This interesting story was published on pages 28 and 30 of the March/April 2018 issue of the Geoconnexion International Magazine. You can view this article online for free before the May/June issue is released:

https://flickread.com/edition/html/5aafd53130d7a#29

https://flickread.com/edition/html/5aafd53130d7a#30

App to help plant trees?

“I am wondering if any of your programs could be used in my tractor as a way to guide me in driving a straight line when planting Christmas trees? Even if it doesn’t help me row by row could it be used to help me lay out a planting? Help to drive the first line across a field?”

The GPS system you will need to guide a tractor along a line to plant Christmas trees requires a high-precision GPS receiver used in conjunction with an app that will let you record a few reference points, draw the line on the map and guide the tractor along the line.

The actual equipment and app you select will depend on the accuracy you wish to achieve. Of course, a high-accuracy system comes with a high cost.

The SXBlue Platinum and EOS Arrow Gold GPS receivers can be used with iCMTGIS III to achieve sub-meter accuracy.

The SXBlue Platinum and EOS Arrow Gold GPS receivers can be used with iCMTGIS PRO and a RTK network to achieve cm-level accuracy.

As there will also be visual cues to guide the tractor, do you think sub-meter accuracy will be sufficient for you?

Both iCMTGIS III and iCMTGIS PRO will let you load a geo-referenced background map (*.tif. *.pim or *.bmp). These are useful as a general reference, but they are not accurate enough to let you pin-point your first point or line by digitization.

You could use iCMTGIS III with a SXBlue Platinum or an EOS Arrow Gold GPS receiver to record the property boundary and the starting point to sub-meter accuracy. iCMTGIS III and iCMTGIS PRO will let you create a grid over the property to indicate where the trees are to be planted.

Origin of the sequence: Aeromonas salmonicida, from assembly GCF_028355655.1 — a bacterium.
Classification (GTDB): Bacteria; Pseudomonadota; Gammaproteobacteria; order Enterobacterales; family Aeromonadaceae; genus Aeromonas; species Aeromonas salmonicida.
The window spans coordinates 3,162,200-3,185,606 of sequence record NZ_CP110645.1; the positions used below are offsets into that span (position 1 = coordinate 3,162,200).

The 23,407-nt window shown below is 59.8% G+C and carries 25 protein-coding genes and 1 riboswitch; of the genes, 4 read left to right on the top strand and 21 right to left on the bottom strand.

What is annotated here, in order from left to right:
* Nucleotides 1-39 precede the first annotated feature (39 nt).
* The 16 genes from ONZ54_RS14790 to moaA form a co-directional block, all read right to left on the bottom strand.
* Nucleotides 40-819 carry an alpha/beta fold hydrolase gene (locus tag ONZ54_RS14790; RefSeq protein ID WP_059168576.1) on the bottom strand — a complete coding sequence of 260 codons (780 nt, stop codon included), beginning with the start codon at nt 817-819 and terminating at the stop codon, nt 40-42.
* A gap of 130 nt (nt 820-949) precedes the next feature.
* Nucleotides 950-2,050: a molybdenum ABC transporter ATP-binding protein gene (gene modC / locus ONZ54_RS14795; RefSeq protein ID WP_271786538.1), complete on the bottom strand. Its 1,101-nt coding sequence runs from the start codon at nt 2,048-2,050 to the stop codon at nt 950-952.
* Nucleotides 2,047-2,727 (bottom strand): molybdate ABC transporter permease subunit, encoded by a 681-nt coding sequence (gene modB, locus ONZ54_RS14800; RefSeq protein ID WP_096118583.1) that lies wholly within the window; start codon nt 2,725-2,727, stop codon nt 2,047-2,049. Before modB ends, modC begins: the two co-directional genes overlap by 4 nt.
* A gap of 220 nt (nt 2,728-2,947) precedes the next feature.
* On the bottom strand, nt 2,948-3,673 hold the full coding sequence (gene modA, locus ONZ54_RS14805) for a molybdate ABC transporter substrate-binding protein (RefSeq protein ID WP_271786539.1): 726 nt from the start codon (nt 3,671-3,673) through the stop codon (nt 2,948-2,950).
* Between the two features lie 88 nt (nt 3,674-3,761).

iCMTGIS III and iCMTGIS PRO provide the Stakeout functions to guide you along the grid lines. These apps will display how far the tractor deviates from the line. You could also set up the apps to keep beeping as long as the tractor stays on the line within the specified tolerance.

Recording property lines

“I have recently purchased a 19 acre field/forest and have a new survey PLAT with freshly marked property pins. I would like to permanently record the data points onto a GPS device such as an iPhone for when the markers are removed (to install fences, argue with neighbors over hunting areas, etc.). I need the app to be able to guide me between the pins while walking with the GPS.”

For your intended use, you will need a high-precision GPS receiver. The GPS built into the iPhone is good to about 30 ft or worse in some situations. This is in adequate for settling arguments between neighbors.

The Deed Calls and Deed Calls & Stakeout apps are for drawing the deed plot by entering the deed calls (bearing and distance information). The Deed Calls & Stakeout app will then be able to guide you along this deed plot. To correctly place the plot on the map on the iPhone, you will need to have the GPS coordinates for the first point. These two apps do provide a “Pick GPS” button for you to grab one GPS fix. However, it will be an approximate position if you are just using the iPhone built-in GPS.

As you want to record the positions of the stake points and also be guided to walk between the pins, the system to use is a high-precision GPS receiver like the iSXBlue II+ GNSS or the EOS Arrow Gold with an iPhone or iPad running iCMTGIS III or iCMTGIS PRO. The iCMTGIS III and iCMTGIS PRO apps will let you record a position by taking many GPS fixes and averaging them. They will also let you record an irregular property boundary by walking along the boundary. They provide the Point Stakeout (to guide you to the pins later) and Line Stakeout functions (for guiding you along the property boundary later). They also provide the Deed Calls functionality.

In summary, it boils down to the desired accuracy. Using an iPhone running Deed Calls or Deed Calls & Stakeout app might be adequate for a realtor or a forester (to do a quick approximate deed plot). Deed Calls & Stakeout is useful for someone who needs to find old stakes based on a deed plot. To record accurate stake positions, you will definitely need a much better GPS than the iPhone GPS. If you can accept a 2 m – 5 m (6 ft – 15 ft) error, then you could consider using the less expensive Dual XGPS-150A or Bad Elf GPS.

Do you have an app with enough accuracy to walk a property line, stake it and build a fence?

We have such apps for use on iPad and iPhone devices. The accuracy depends on the GPS receiver used.

The iCMTGIS PRO with EOS Arrow Gold or iSXBlue II+ GNSS is for performing a survey-grade job with high accuracy. This system has a high price tag. Consumer-grade GPS such as the Dual XGPS-150A or a Bad Elf GPS only claim 2 – 5 meter accuracy and are much more affordable.